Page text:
Slavery or What Happens to a Dream Deferred

Written by admin on May 21st, 2011



In this era of heightened awareness of human rights, the title looks like a blasphemy, but bitter truth is often more repugnant than fiction. For instance, presently, a slave costs 1/38th of the price 160 years ago, making the business very profitable with a ROI of 8 times.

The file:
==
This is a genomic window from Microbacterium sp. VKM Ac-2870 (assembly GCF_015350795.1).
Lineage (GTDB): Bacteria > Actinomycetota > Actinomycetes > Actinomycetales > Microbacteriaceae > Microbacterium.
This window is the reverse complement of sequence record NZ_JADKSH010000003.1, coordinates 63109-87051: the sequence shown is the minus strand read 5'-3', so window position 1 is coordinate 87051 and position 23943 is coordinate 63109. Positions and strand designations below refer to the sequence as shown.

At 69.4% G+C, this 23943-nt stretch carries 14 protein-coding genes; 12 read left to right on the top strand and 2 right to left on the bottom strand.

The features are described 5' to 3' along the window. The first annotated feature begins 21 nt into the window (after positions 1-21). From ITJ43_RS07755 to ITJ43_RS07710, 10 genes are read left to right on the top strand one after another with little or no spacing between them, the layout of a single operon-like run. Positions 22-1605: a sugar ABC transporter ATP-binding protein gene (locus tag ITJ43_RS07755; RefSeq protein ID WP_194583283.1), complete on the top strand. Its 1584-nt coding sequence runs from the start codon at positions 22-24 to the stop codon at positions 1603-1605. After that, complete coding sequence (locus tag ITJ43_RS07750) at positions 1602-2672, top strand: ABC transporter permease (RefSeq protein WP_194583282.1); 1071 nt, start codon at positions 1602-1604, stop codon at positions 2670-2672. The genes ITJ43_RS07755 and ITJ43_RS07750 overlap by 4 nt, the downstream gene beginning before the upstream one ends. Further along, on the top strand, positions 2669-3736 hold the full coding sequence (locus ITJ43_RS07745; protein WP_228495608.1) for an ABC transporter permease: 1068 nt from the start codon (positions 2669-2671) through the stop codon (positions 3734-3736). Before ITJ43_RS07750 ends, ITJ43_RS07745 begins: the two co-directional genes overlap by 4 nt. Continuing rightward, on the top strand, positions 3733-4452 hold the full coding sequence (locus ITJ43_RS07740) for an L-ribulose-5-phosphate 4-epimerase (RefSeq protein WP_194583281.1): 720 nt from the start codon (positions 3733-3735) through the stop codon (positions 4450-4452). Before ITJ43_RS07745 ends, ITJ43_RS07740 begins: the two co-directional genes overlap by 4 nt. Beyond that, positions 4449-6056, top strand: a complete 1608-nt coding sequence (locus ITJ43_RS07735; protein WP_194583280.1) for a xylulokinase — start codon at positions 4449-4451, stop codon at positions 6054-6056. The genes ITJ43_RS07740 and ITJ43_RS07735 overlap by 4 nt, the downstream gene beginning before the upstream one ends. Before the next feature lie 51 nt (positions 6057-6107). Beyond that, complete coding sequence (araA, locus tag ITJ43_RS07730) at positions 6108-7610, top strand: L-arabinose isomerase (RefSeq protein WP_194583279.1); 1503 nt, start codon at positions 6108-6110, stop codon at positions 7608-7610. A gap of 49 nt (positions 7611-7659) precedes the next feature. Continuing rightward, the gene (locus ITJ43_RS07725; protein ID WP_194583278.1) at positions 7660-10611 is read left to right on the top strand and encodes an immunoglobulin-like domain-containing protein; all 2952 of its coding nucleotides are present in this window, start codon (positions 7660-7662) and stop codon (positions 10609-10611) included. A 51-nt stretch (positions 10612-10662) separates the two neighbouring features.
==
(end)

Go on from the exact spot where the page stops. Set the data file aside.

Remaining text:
Throughout history (and even now, though outside law in almost all the countries) and across cultures, humans have been exploiting their own kind in many forms, the omnibus term for which is slavery. No timeline can be drawn to show its formation, growth and decline because of the diversity of its forms and close relationship with  a human attribute, domination. It can also be argued that there is no decline in sight, at best the practice is standing still, in status quo. It was already there, as an established institution in one of  the earliest written records, the law code of Hammurabi (Mesopotamia, ca 18th century BCE) . Interestingly, one of the roots of the English word “slave” is the medieval Latin sclavus referring to the peoples of  eastern and central Europe, as many of these people had been captured and then sold as slaves. The other roots are: the medieval English sclave, the old French esclave and the early Greek sklabos. Also, there are sklabenoi Slavs of  Slavic origin, which again is similar to the old Russian slovene, the name of an east Slavic tribe. A  Convention on Slavery held in 1926  defined it as  “…the status and/or condition of a person over whom any or all of the powers attaching to the right of ownership are exercised…” It would appear from this definition that slaves cannot leave who supposedly own them, nor can they leave their master or the place where they are held without  an explicit permission to do so. It follows therefore (hypothetically, so to say) that they would be restored to their owners and that they would be returned to their owners should they escape. Thus a system of slavery compared to the isolated instances of bonded or forced labour in any society would require official, legal recognition of ownership, or widespread unrecorded agreements from local authorities by masters who wield some influence because of their social and/or economic status. The first is a situation not exactly tenable at present while the second is possible when the powers that be look the other way. An illustration of this is the recent (2007) press report of  captive brick kiln workers in  the People’s Republic of (Communist) China.